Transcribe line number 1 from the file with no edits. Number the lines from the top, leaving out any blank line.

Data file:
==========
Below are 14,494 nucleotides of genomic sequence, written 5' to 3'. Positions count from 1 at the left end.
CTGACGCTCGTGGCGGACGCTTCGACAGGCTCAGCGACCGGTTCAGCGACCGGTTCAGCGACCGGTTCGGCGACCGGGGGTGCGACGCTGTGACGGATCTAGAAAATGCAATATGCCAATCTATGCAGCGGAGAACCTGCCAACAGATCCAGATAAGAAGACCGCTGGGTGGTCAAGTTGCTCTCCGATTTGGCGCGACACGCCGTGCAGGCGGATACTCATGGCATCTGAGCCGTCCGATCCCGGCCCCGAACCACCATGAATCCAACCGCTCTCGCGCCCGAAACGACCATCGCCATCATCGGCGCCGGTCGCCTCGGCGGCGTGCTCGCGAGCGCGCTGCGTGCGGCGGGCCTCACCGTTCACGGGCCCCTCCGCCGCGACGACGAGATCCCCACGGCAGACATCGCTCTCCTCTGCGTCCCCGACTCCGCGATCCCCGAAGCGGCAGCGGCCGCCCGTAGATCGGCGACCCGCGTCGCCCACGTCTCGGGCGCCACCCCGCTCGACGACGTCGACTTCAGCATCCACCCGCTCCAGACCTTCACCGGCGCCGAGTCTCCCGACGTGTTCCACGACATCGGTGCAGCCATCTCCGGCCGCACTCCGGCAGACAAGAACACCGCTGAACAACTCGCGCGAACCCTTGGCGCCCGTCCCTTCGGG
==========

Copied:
Below are 14,494 nucleotides of genomic sequence, written 5' to 3'. Positions count from 1 at the left end.